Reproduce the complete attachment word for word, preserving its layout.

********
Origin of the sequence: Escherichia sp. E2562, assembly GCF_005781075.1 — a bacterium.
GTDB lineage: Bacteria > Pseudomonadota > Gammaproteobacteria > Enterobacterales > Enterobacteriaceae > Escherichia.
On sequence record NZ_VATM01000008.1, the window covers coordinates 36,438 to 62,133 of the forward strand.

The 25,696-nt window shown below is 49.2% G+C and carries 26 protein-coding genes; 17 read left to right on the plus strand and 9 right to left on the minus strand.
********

Origin of the sequence: Escherichia sp. E2562, assembly GCF_005781075.1 — a bacterium.
GTDB lineage: Bacteria > Pseudomonadota > Gammaproteobacteria > Enterobacterales > Enterobacteriaceae > Escherichia.
On sequence record NZ_VATM01000008.1, the window covers coordinates 36,438 to 62,133 of the forward strand.

The 25,696-nt window shown below is 49.2% G+C and carries 26 protein-coding genes; 17 read left to right on the plus strand and 9 right to left on the minus strand.